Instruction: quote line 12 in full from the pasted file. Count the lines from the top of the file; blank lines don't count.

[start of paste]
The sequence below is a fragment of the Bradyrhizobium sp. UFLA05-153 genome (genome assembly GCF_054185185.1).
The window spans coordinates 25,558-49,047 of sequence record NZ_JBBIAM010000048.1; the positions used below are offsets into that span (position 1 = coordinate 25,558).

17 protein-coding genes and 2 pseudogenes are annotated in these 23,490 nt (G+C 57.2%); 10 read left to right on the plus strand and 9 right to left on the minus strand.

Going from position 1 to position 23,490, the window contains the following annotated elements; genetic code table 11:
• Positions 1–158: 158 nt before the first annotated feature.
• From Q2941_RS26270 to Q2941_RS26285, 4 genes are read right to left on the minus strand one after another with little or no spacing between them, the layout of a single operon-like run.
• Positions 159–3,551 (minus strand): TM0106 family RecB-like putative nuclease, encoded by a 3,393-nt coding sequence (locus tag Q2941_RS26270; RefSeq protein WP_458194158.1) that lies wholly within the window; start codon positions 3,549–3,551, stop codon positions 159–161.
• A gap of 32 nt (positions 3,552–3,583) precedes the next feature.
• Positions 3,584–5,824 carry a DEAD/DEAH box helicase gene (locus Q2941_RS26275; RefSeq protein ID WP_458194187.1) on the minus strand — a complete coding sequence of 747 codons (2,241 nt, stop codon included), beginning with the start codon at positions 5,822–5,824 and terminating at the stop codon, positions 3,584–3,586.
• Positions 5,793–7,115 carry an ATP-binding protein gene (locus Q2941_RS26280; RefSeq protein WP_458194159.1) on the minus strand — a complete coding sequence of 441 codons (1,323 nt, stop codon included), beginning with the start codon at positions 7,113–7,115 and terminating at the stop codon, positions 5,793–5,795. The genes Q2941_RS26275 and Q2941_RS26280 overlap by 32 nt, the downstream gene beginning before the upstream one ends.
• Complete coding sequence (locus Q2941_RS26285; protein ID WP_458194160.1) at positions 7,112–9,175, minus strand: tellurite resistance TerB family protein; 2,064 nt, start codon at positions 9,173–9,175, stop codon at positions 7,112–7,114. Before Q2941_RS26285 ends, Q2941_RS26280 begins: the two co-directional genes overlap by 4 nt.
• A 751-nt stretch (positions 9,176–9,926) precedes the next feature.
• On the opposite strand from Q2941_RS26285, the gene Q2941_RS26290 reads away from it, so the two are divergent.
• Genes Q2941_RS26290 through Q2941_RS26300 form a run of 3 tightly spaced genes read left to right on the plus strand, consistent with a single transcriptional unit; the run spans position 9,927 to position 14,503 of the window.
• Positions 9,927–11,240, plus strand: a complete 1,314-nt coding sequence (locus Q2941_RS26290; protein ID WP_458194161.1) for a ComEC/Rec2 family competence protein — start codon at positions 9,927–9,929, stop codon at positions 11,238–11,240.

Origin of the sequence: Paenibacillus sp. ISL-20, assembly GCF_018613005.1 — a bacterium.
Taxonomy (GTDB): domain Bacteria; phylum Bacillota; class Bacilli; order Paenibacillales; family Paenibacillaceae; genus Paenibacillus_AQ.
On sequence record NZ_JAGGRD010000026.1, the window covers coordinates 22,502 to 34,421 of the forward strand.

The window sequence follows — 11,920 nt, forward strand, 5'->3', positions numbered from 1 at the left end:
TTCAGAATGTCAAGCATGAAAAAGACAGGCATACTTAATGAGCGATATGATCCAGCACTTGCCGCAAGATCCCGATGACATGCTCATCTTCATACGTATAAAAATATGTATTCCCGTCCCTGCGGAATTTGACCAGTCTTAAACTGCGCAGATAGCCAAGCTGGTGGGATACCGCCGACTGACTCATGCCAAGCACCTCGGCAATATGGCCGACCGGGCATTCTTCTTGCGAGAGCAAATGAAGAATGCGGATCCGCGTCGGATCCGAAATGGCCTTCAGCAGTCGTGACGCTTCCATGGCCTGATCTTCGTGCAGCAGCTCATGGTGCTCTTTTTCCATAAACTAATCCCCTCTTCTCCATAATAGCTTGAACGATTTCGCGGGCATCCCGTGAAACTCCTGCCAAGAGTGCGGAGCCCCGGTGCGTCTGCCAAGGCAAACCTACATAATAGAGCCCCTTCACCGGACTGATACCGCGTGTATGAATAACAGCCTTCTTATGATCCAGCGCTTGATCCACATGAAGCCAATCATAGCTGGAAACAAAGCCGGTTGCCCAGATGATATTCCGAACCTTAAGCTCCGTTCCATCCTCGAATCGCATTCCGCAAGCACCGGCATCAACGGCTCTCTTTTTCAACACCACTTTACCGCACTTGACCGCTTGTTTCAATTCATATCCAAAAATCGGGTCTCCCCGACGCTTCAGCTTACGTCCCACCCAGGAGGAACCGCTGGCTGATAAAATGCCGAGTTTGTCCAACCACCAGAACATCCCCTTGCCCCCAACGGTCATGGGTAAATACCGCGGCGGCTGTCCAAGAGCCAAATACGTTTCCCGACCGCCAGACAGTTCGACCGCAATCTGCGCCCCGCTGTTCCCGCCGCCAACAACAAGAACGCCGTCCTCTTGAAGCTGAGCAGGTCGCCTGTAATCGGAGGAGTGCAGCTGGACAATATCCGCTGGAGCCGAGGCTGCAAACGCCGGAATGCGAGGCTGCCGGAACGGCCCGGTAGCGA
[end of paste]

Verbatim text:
• A 751-nt stretch (positions 9,176–9,926) precedes the next feature.